5. Ricardo J Caballero & Emmanuel Farhi & Pierre-Olivier Gourinchas, 2006. "An equilibrum model of "global imbalances" and low interest rates," BIS Working Papers 222, Bank for International Settlements.
  6. Enrique G. Mendoza & Vincenzo Quadrini & José-Víctor Ríos-Rull, 2009. "Financial Integration, Financial Development, and Global Imbalances," Journal of Political Economy, University of Chicago Press, vol. 117(3), pages 371-416, 06.
  7. Johannes Van Biesebroeck, 2003. "Exporting Raises Productivity in Sub-Saharan African Manufacturing Plants," NBER Working Papers 10020, National Bureau of Economic Research, Inc.
  8. Mark Aguiar & Manuel Amador, 2010. "Growth in the Shadow of Expropriation," 2010 Meeting Papers 1194, Society for Economic Dynamics.
  9. Blalock, Garrick & Gertler, Paul J., 2004. "Learning from exporting revisited in a less developed setting," Journal of Development Economics, Elsevier, vol. 75(2), pages 397-416, December.
  10. Bela Balassa, 1964. "The Purchasing-Power Parity Doctrine: A Reappraisal," Journal of Political Economy, University of Chicago Press, vol. 72, pages 584.
  11. Alessandra Fogli & Fabrizio Perri, 2006. "The "Great Moderation" and the US External Imbalance," NBER Working Papers 12708, National Bureau of Economic Research, Inc.
  12. Alan C. Stockman & Linda L. Tesar, 1995. "Tastes and Technology in a Two-Country Model of the Business Cycle: Explaining International Comovements," NBER Working Papers 3566, National Bureau of Economic Research, Inc.
  13. Jan De Loecker, 2010. "A Note on Detecting Learning by Exporting," NBER Working Papers 16548, National Bureau of Economic Research, Inc.
  14. Wolfgang Keller, 2001. "International Technology Diffusion," NBER Working Papers 8573, National Bureau of Economic Research, Inc.
  15. Robert W. Staiger & Kyle Bagwell, 1999. "An Economic Theory of GATT," American Economic Review, American Economic Association, vol. 89(1), pages 215-248, March.
  16. Larry E. Jones & Rodolfo E. Manuelli & Peter E. Rossi, 1993. "On the Optimal Taxation of Capital Income," NBER Working Papers 4525, National Bureau of Economic Research, Inc.
  17. Kjetil Storesletten & Fabrizio Zilibotti & Zheng Song, 2009. "Growing like China," 2009 Meeting Papers 912, Society for Economic Dynamics.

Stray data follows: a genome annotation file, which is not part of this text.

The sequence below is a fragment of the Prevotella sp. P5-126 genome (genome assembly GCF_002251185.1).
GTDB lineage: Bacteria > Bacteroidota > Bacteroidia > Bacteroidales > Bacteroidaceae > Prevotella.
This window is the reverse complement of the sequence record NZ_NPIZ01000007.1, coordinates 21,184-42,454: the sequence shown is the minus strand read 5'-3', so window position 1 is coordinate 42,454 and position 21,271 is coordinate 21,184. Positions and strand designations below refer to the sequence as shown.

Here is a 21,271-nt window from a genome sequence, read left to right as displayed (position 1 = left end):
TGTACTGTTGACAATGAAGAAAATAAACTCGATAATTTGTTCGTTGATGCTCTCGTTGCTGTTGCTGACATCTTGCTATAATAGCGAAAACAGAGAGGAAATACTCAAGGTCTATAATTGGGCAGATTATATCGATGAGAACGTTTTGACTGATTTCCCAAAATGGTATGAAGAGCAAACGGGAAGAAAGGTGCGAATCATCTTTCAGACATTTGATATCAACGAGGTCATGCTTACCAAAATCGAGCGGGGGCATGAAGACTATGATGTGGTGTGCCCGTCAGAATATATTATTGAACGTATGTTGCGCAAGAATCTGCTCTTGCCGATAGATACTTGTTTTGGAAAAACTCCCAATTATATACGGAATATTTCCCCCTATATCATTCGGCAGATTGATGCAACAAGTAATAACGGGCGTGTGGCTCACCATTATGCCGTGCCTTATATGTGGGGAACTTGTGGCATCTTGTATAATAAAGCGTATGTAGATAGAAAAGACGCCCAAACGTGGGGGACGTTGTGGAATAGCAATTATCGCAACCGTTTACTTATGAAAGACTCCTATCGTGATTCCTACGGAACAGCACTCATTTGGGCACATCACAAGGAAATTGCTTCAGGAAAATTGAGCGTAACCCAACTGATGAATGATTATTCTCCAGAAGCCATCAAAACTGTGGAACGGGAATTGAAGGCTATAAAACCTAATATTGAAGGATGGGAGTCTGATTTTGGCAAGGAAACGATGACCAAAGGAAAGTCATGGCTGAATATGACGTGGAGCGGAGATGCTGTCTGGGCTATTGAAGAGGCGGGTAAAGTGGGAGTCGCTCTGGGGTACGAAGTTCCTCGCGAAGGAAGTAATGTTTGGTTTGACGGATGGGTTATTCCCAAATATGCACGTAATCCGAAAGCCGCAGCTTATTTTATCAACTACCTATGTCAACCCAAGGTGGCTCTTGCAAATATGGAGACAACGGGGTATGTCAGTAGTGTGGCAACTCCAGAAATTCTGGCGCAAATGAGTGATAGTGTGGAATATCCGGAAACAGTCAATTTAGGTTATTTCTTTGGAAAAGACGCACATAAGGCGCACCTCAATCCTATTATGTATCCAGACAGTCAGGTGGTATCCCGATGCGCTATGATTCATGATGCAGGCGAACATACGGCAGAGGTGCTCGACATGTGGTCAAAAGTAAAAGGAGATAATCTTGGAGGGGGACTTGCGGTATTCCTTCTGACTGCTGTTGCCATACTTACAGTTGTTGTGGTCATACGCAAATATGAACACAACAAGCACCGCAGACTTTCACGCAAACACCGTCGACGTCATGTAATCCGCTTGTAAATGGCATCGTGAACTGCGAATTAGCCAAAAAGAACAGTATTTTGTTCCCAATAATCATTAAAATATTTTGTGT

18. Ann Harrison & Andrés Rodríguez-Clare, 2009. "Trade, Foreign Investment, and Industrial Policy for Developing Countries," NBER Working Papers 15261, National Bureau of Economic Research, Inc.
Full references (including those not matched with items on IDEAS)

Citations

Lists

This item is not listed on Wikipedia, on a reading list or among the top items on IDEAS.

Statistics

Access and download statistics

Corrections

When requesting a correction, please mention this item's handle: RePEc:pra:mprapa:46506. See general information about how to correct material in RePEc.

For technical questions regarding this item, or to correct its authors, title, abstract, bibliographic or download information, contact: (Ekkehart Schlicht).

If you have authored this item and are not yet registered with RePEc, we encourage you to do it here. This allows to link your profile to this item. It also allows you to accept potential citations to this item that we are uncertain about.

If references are entirely missing, you can add them using this form.

If the full references list an item that is present in RePEc, but the system did not link to it, you can help with this form.

If you know of missing items citing this one, you can help us creating those links by adding the relevant references in the same way as above, for each refering item. If you are a registered author of this item, you may also want to check the "citations" tab in your profile, as there may be some citations waiting for confirmation.

Please note that corrections may take a couple of weeks to filter through the various RePEc services.